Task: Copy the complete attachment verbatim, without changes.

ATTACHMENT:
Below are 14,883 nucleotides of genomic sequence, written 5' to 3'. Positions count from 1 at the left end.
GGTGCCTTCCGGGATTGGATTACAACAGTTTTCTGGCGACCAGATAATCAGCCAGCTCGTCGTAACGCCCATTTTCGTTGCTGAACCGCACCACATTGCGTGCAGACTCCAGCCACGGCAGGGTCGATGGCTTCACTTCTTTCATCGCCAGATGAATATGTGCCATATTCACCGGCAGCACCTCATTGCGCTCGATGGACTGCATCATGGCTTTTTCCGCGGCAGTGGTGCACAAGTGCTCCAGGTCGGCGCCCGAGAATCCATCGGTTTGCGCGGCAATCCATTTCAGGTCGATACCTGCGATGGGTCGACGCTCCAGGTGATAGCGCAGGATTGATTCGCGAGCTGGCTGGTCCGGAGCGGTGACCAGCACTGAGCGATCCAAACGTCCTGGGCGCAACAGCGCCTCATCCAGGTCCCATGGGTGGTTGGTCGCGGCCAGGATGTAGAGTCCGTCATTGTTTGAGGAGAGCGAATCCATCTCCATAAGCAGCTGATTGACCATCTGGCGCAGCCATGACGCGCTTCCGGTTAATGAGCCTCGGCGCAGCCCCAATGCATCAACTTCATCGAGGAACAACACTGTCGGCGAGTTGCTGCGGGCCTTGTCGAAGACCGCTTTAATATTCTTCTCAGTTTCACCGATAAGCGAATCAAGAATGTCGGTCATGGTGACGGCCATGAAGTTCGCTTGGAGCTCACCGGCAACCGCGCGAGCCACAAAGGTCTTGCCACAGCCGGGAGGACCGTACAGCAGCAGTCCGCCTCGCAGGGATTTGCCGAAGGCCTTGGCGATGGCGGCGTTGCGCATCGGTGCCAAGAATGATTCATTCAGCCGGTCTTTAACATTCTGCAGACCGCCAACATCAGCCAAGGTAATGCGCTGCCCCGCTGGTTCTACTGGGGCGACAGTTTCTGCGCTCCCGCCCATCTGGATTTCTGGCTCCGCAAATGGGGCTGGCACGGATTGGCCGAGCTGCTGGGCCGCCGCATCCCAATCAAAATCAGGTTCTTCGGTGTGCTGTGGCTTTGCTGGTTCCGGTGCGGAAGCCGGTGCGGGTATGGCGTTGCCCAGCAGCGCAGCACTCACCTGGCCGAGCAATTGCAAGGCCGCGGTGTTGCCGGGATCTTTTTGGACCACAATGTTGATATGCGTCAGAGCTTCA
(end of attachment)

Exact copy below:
Below are 14,883 nucleotides of genomic sequence, written 5' to 3'. Positions count from 1 at the left end.
GGTGCCTTCCGGGATTGGATTACAACAGTTTTCTGGCGACCAGATAATCAGCCAGCTCGTCGTAACGCCCATTTTCGTTGCTGAACCGCACCACATTGCGTGCAGACTCCAGCCACGGCAGGGTCGATGGCTTCACTTCTTTCATCGCCAGATGAATATGTGCCATATTCACCGGCAGCACCTCATTGCGCTCGATGGACTGCATCATGGCTTTTTCCGCGGCAGTGGTGCACAAGTGCTCCAGGTCGGCGCCCGAGAATCCATCGGTTTGCGCGGCAATCCATTTCAGGTCGATACCTGCGATGGGTCGACGCTCCAGGTGATAGCGCAGGATTGATTCGCGAGCTGGCTGGTCCGGAGCGGTGACCAGCACTGAGCGATCCAAACGTCCTGGGCGCAACAGCGCCTCATCCAGGTCCCATGGGTGGTTGGTCGCGGCCAGGATGTAGAGTCCGTCATTGTTTGAGGAGAGCGAATCCATCTCCATAAGCAGCTGATTGACCATCTGGCGCAGCCATGACGCGCTTCCGGTTAATGAGCCTCGGCGCAGCCCCAATGCATCAACTTCATCGAGGAACAACACTGTCGGCGAGTTGCTGCGGGCCTTGTCGAAGACCGCTTTAATATTCTTCTCAGTTTCACCGATAAGCGAATCAAGAATGTCGGTCATGGTGACGGCCATGAAGTTCGCTTGGAGCTCACCGGCAACCGCGCGAGCCACAAAGGTCTTGCCACAGCCGGGAGGACCGTACAGCAGCAGTCCGCCTCGCAGGGATTTGCCGAAGGCCTTGGCGATGGCGGCGTTGCGCATCGGTGCCAAGAATGATTCATTCAGCCGGTCTTTAACATTCTGCAGACCGCCAACATCAGCCAAGGTAATGCGCTGCCCCGCTGGTTCTACTGGGGCGACAGTTTCTGCGCTCCCGCCCATCTGGATTTCTGGCTCCGCAAATGGGGCTGGCACGGATTGGCCGAGCTGCTGGGCCGCCGCATCCCAATCAAAATCAGGTTCTTCGGTGTGCTGTGGCTTTGCTGGTTCCGGTGCGGAAGCCGGTGCGGGTATGGCGTTGCCCAGCAGCGCAGCACTCACCTGGCCGAGCAATTGCAAGGCCGCGGTGTTGCCGGGATCTTTTTGGACCACAATGTTGATATGCGTCAGAGCTTCA